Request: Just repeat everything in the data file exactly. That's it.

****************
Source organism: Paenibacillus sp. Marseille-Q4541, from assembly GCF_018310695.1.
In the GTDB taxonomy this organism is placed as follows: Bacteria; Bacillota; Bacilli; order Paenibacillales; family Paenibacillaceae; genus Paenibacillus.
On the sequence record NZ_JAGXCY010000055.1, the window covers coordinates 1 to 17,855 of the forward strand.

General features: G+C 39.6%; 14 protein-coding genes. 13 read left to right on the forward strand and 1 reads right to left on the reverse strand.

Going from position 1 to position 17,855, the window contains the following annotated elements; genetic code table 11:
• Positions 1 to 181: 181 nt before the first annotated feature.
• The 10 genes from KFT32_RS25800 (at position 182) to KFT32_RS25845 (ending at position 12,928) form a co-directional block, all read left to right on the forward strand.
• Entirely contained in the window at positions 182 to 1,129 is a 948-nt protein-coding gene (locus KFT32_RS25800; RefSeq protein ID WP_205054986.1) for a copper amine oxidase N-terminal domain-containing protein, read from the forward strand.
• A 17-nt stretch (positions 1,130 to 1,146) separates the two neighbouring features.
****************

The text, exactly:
Source organism: Paenibacillus sp. Marseille-Q4541, from assembly GCF_018310695.1.
In the GTDB taxonomy this organism is placed as follows: Bacteria; Bacillota; Bacilli; order Paenibacillales; family Paenibacillaceae; genus Paenibacillus.
On the sequence record NZ_JAGXCY010000055.1, the window covers coordinates 1 to 17,855 of the forward strand.

General features: G+C 39.6%; 14 protein-coding genes. 13 read left to right on the forward strand and 1 reads right to left on the reverse strand.

Going from position 1 to position 17,855, the window contains the following annotated elements; genetic code table 11:
• Positions 1 to 181: 181 nt before the first annotated feature.
• The 10 genes from KFT32_RS25800 (at position 182) to KFT32_RS25845 (ending at position 12,928) form a co-directional block, all read left to right on the forward strand.
• Entirely contained in the window at positions 182 to 1,129 is a 948-nt protein-coding gene (locus KFT32_RS25800; RefSeq protein ID WP_205054986.1) for a copper amine oxidase N-terminal domain-containing protein, read from the forward strand.
• A 17-nt stretch (positions 1,130 to 1,146) separates the two neighbouring features.